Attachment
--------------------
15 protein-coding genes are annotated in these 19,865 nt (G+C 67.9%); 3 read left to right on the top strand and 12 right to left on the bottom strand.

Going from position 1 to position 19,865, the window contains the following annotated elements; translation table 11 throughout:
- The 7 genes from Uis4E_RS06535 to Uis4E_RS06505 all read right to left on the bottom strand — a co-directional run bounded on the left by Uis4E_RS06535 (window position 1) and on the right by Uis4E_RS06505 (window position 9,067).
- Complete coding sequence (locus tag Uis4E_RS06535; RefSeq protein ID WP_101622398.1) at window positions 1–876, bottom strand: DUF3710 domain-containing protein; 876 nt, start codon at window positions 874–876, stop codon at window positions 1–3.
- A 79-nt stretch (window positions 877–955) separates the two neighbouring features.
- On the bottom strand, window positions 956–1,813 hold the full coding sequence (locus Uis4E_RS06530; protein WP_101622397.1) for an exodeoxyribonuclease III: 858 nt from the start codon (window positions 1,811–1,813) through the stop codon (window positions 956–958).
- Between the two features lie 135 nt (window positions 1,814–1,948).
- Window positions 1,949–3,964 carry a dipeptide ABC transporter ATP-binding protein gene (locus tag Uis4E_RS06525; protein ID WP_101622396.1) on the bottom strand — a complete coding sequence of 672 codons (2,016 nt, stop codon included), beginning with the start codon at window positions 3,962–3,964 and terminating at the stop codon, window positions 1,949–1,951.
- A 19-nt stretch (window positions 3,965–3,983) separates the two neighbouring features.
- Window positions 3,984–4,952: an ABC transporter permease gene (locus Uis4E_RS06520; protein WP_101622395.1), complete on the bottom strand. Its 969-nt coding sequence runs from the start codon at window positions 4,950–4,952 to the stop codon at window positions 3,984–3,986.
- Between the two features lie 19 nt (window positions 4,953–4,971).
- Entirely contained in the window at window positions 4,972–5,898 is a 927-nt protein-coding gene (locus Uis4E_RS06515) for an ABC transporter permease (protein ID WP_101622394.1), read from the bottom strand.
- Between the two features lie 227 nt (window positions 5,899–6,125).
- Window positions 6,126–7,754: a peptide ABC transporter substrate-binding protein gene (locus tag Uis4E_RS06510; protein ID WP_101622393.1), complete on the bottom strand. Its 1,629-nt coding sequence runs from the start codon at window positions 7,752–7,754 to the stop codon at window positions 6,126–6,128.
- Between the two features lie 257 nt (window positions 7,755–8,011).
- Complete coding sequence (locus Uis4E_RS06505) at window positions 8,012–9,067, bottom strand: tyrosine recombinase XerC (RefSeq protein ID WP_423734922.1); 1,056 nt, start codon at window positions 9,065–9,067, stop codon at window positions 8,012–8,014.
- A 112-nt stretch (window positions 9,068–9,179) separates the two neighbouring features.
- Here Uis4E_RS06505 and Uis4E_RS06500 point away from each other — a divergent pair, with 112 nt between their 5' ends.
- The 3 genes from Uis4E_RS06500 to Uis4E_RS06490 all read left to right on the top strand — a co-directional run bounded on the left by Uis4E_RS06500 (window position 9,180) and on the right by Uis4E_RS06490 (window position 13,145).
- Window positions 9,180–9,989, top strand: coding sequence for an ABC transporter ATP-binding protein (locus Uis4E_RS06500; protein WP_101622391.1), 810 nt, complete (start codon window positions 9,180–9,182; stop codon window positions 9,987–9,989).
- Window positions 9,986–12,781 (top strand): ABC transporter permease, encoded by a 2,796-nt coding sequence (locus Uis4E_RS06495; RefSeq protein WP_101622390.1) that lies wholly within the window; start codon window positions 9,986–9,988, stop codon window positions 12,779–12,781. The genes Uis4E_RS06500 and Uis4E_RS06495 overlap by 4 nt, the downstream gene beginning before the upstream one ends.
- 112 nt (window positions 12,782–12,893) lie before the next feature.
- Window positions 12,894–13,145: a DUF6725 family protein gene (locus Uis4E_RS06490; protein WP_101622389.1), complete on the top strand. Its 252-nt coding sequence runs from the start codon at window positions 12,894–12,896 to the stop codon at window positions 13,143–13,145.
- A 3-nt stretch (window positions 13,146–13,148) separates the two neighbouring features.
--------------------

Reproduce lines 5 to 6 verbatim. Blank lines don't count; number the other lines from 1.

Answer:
- A 79-nt stretch (window positions 877–955) separates the two neighbouring features.
- On the bottom strand, window positions 956–1,813 hold the full coding sequence (locus Uis4E_RS06530; protein WP_101622397.1) for an exodeoxyribonuclease III: 858 nt from the start codon (window positions 1,811–1,813) through the stop codon (window positions 956–958).